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Cities Ranked & Rated: More than 400 Metropolitan Areas Evaluated in the U.S. and Canada Paperback – March 30, 2004

3.1 out of 5 stars 31 customer reviews

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Editorial Reviews

From the Back Cover

The Latest Facts & Figures on the Best Places to Live in North America!

For anyone thinking about relocating–or interested in the demographics of American life–Cities Ranked & Rated offers unbeatable insights into more than 400 metropolitan areas in the United States and Canada. Data is provided by Bert Sperling, creator of Money magazine’s original "Best Places to Live" list.

This unique guide combines honest opinions and objective facts to help readers compare cities quickly and comprehensively.

  • Data on the 45 fastest growing U.S. cities
  • Seperate rankings for Canadian cities–and comparisons to their U.S. equivalents
  • Easy-to-read charts showing the best and worst U.S. cities in over 50 categories
  • State-level comparisons of population densities, taxes, government expenditures, educational testing, and more
  • Details on how to find more information at Bestplaces.net/CRAR

Highlights Include:

  • The strongest job outlook
  • The lowest cost of living
  • The most days of sunshine
  • The best educational opportunites
  • The best air and water quality
  • The lowest healthcare costs
  • The lowest crime rate
  • The shortest daily commute
  • The lowest automobile costs
  • The most leisure amenities

About the Author

Bert Sperling has been choosing our country’s Best Places for 20 years. He created Money magazine’s original “Best Places to Live” list, and his work continues to appear in the media on a monthly basis. His studies have become part of our national culture, appearing in The Simpsons, Jay Leno jokes, and questions on Jeopardy. His website, Sperling’s BestPlaces (www.bestplaces.net), has become a popular Internet resource, and provides content to other sites such as Yahoo!, MSN, eBay, and the Wall Street Journal.
Annually, his “Healthiest Cities for Women” study is featured in SELF magazine. Other recent projects include “Best Places to Retire” (MSN), “Best Cities for Women” (Ladies’ Home Journal), “Great College Towns” (Newsweek), “This Town Rocks! Best Cities for Teens” (Seventeen), “Best Places to Buy a Second Home” (Smart Money), “Best Places to Raise an Outdoor Family” (Outdoor Explorer), “Hot Dating in Small Towns (MTV), “America’s Best City to Live” and “Most Energetic City” (USA Weekend) and features in Men’s Health, Men’s Journal, Men’s Fitness, and Kiplinger’s.
Bert currently makes his home in Portland and Depoe Bay, Oregon, after living in Kodiak (Alaska), Carmel Valley (California), Key West (Florida), San Diego (California), Brooklyn, Hempstead, and East Meadow (New York), Norfolk (Virginia), and Oslo, Norway.

Peter Sander is a professional author, researcher, and consultant in the fields of business and personal finance. He has written eight books including Value Investing For Dummies, The Pocket Idiot’s Guide to Living on a Budget, Everything Personal Finance, and Niche and Grow Rich. His educational background includes an MBA in Logistics Management from Indiana University and a BA in Urban Affairs and Administration from Miami University of Ohio, and professional training and examination as a Certified Financial Planner (CFP™). His career includes 20 years as a marketing and logistics specialist for a major high-tech firm. Originally from Cincinnati, Ohio, and now living in Granite Bay, California, he has traveled in all 50 U.S. states.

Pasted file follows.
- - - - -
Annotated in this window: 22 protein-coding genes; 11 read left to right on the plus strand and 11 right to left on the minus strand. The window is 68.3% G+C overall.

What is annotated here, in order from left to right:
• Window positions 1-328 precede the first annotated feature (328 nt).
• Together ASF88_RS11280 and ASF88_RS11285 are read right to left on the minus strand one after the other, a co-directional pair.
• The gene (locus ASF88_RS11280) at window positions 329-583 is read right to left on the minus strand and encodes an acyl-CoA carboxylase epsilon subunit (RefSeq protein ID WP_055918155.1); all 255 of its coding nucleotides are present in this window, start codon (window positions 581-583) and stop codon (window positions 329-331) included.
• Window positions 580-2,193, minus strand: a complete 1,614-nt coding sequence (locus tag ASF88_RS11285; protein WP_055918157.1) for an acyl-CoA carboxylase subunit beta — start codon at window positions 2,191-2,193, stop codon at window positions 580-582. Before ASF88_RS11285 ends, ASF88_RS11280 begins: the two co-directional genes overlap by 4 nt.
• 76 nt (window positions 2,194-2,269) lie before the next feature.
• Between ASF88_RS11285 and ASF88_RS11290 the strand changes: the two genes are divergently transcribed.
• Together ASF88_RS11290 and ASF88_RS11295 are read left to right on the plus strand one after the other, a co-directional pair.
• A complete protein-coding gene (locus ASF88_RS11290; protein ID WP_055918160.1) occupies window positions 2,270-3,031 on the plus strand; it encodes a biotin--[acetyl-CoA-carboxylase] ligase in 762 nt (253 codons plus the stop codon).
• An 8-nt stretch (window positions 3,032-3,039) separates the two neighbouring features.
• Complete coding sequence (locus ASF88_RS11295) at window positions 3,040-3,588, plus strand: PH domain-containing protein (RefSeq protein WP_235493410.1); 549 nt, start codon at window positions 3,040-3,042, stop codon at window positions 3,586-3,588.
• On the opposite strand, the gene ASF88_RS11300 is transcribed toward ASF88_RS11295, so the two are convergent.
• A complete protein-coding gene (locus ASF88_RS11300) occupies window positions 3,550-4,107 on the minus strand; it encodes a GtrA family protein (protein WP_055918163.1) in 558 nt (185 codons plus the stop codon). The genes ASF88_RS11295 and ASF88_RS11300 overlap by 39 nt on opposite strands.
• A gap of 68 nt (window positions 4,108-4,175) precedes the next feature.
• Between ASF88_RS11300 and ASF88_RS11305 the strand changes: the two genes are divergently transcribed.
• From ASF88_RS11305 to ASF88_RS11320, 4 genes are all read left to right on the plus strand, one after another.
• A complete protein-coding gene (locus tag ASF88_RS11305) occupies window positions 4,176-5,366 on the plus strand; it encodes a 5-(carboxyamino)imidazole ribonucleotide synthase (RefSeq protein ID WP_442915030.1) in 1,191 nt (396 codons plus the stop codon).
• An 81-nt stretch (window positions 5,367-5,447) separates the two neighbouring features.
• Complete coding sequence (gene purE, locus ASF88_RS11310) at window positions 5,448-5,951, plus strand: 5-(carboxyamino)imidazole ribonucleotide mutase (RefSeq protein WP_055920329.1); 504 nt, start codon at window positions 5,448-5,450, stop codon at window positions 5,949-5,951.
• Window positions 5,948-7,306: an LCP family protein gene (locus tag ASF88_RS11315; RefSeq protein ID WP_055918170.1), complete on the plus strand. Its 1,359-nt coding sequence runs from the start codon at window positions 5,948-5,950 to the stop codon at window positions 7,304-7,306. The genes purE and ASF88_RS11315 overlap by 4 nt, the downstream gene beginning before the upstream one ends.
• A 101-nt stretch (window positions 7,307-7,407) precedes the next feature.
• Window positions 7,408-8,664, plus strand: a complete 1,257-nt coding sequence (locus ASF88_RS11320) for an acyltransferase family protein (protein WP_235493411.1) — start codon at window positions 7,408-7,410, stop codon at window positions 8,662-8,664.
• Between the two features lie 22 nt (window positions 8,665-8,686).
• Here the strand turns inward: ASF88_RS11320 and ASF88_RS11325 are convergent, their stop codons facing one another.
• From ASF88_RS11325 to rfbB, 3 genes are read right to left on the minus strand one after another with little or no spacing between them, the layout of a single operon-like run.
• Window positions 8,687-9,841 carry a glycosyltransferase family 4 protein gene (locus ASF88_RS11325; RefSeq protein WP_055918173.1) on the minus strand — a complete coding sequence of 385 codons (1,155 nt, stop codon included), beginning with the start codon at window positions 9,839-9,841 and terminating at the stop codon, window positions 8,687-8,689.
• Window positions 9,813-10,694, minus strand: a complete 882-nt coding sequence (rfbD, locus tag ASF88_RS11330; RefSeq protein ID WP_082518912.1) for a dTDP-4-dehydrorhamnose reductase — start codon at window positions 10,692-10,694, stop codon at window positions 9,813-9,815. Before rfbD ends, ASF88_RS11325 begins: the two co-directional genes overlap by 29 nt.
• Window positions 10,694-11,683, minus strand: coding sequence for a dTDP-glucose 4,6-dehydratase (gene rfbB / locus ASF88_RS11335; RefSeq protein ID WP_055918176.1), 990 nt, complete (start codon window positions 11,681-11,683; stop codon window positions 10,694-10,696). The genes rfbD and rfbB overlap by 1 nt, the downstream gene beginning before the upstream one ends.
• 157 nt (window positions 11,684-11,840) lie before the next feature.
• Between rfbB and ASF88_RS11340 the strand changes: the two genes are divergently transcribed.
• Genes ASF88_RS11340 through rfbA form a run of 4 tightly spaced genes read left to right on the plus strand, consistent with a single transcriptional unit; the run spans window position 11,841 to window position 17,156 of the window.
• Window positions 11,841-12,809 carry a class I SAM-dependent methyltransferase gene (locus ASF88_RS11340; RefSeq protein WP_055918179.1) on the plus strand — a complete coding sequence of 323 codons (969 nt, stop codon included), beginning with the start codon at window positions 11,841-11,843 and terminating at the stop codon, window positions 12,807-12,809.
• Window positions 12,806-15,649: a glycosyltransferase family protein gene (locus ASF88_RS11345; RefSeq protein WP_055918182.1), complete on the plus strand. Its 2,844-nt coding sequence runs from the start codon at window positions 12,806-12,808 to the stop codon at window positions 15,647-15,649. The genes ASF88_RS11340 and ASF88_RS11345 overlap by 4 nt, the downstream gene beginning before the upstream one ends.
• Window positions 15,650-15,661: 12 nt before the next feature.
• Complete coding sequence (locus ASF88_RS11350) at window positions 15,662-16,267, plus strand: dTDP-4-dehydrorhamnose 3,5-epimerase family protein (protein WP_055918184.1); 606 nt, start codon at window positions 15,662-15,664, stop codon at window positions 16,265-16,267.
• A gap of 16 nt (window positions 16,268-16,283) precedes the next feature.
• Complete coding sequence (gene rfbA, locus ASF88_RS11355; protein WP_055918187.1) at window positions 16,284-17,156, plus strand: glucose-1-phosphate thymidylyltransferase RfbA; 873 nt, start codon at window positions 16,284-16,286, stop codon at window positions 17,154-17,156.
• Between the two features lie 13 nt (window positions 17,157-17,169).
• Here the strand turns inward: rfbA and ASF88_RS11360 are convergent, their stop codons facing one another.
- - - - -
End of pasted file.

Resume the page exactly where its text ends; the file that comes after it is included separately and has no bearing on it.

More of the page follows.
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Product Details

  • Series: Rated (Book 3)
  • Paperback: 832 pages
  • Publisher: Wiley; 1 edition (March 22, 2004)
  • Language: English
  • ISBN-10: 076452562X
  • ISBN-13: 978-0764525629
  • Product Dimensions: 8.5 x 1.6 x 10.8 inches
  • Shipping Weight: 3.2 pounds
  • Average Customer Review: 3.1 out of 5 stars  See all reviews (31 customer reviews)
  • Amazon Best Sellers Rank: #2,965,845 in Books (See Top 100 in Books)

Customer Reviews

Top Customer Reviews

Format: Paperback
This book is a knockoff of PLACES RATED ALMANAC, a superior book that has gone through several editions since 1981. The authors obviously weren't speaking to each other when they wrote this turkey. There are too many incredible mistakes and contradictions. Previous reviewers here have had a good time pointing out many. Let me weigh in with more.

Rochester, Minnesota feels like a small town, "although the population exceeds 1 million." Huh? Rochester's metro population is 130,000 according to the book. Could they have meant Rochester, New York? For Rochester, New York, we do see that its metro population is 1.1 million and that one of its big negatives is cost of living. Yet the book rates cost of living there at 90 percent of the US average of 100. How is that a negative? Could they have meant Rochester, Minnesota? They also say Rochester, New York is the "fourth rainiest place in the country," yet the book's data show annual precipitation there to be well under the US average.